Reputational capital. Joseph describes reputational capital as foundations’ ability to highlight areas of need to leaders or take risks on those who would normally have no connections.
Early in Hildreth’s time at the foundation, the local library needed a new location and picked a controversial spot away from downtown that would result in the closure of a key road. The library had raised money for the new building but was forced to use some of that to pay legal bills.
The project appeared to be on the ropes, with the reputation of key players damaged and no alternative location.
“I have to find a way that these people can have some dignity in changing their minds” about decisions on where to site the new library, a donor said to Hildreth, coming to the foundation for help.
In Barry, as in many rural places, the library’s importance extends beyond books to a place where people can gather or use the Internet.
The Barry Community Foundation convened the board of the library and the government agency charged with downtown development and proposed an alternative: locating the library at the end of Main Street, near the edge of the industrial district and next to City Hall. In doing so, they believed, the library would not only have a prime spot but also spur economic development in the less dense area of downtown.
Finally, the foundation offered to help raise the money, promising donors that every dollar would go to “brick and mortar.” The library and city came to an agreement on that proposal, and the money was raised within 18 months.
Moral capital. Foundations have the moral capital, Joseph says, to take positions that run contrary to the usual community expectations.
In The Power of Rural Philanthropy, Alan McGregor and Bethany Chaney write that rural communities often build philanthropy by acknowledging that “everyone is a prospective donor, and everyone is a beneficiary.” Barry Community Foundation uses its moral capital by changing who is in the conversation on philanthropy.
For years, like rural communities around the country, Barry County has worried about the exodus of young adults from the community to places with greater job opportunities. Through the Youth Advisory Council, young adults write grants, select grantees and enter positions in local leadership.
The high school students go to elementary schools to teach grant making. At one school, there was no way to know what time it was or the temperature outside, so the students solicited $110.76 to put clocks and thermometers on the wall. The grant limit was $100, so they promised to raise $10.76 in matching funds.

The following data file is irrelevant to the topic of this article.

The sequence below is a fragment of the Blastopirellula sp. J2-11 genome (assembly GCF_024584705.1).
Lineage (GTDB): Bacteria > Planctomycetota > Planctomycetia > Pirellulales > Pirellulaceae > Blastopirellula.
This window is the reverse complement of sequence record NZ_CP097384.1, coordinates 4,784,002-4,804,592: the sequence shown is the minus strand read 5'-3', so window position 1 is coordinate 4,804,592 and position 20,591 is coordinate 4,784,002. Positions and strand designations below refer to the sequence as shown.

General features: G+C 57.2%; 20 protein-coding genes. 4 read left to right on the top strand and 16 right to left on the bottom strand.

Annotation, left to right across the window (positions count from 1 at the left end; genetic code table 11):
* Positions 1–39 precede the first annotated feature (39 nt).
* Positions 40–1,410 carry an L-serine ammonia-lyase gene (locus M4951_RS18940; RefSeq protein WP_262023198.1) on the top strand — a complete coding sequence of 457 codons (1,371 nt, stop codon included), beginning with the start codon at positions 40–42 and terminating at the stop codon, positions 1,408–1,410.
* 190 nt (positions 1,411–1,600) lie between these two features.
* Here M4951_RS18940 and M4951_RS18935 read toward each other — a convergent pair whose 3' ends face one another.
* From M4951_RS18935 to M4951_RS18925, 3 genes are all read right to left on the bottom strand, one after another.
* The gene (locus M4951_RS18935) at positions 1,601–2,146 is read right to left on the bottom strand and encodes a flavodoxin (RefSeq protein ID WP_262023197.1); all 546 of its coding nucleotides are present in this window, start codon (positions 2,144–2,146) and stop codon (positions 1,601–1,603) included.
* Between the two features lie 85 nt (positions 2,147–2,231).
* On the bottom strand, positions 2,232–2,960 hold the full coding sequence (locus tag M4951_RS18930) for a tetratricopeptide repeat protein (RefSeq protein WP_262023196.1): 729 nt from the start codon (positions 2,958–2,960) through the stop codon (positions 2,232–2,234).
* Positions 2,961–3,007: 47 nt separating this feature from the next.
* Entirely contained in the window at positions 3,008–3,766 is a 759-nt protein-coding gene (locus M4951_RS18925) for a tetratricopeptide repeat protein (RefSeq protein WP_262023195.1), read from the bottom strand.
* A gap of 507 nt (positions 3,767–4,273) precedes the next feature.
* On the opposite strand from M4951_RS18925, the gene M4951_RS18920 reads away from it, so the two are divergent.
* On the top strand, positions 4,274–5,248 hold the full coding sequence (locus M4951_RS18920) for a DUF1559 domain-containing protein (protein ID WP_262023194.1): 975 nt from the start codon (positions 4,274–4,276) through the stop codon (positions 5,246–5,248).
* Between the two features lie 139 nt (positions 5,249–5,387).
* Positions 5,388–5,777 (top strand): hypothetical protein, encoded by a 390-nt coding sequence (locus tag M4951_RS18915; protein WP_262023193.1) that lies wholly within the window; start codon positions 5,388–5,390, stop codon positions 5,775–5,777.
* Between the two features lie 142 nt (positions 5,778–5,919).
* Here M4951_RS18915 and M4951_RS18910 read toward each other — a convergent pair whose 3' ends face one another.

When the council received a proposal to build a soccer field, written by adults, they turned it down on the spot.
Financial capital. All foundations know financial capital, where they start and too often where they end.
Barry Community Foundation has about 200 funds that made up more than $18 million in assets in 2011. An endowment for staff and administrative costs allows all new funds to go toward the community.
When deciding which issues to target for priority grantmaking, the foundation begins by asking, “What does our community need and want?” Hildreth says.
In Barry County, like many communities around the country, job creation is a priority for financial capital. While Barry County has a higher median income and lower unemployment rate than Michigan as a whole, the weakening of the auto industry hurt the two manufacturers where many residents worked. In one response, the foundation has begun a partnership with a local bank that will result in loans to community businesses and start-ups.
Hildreth began her career as a nursing aide before a back injury forced her to change professions. She took the job of founding executive director at the community foundation in 1995, at that time also playing the lead role for the United Way, after turns in medical billing and newspaper sales.
Eighteen years later, Hildreth and the Barry Community Foundation provide lessons in how today’s rural philanthropy can offset falling external funding with enthusiastic deployment of other forms of capital.
Max Rose is a program associate at MDC in Durham, N.C. Through its Passing Gear Philanthropy program, MDC helps foundations deploy capital in all its forms to advance well-being and long-term vitality in the regions they serve. More information on Bonnie Hildreth and the Barry Community Foundation is available in this this 2010 profile by the Center for Rural Entrepreneurship.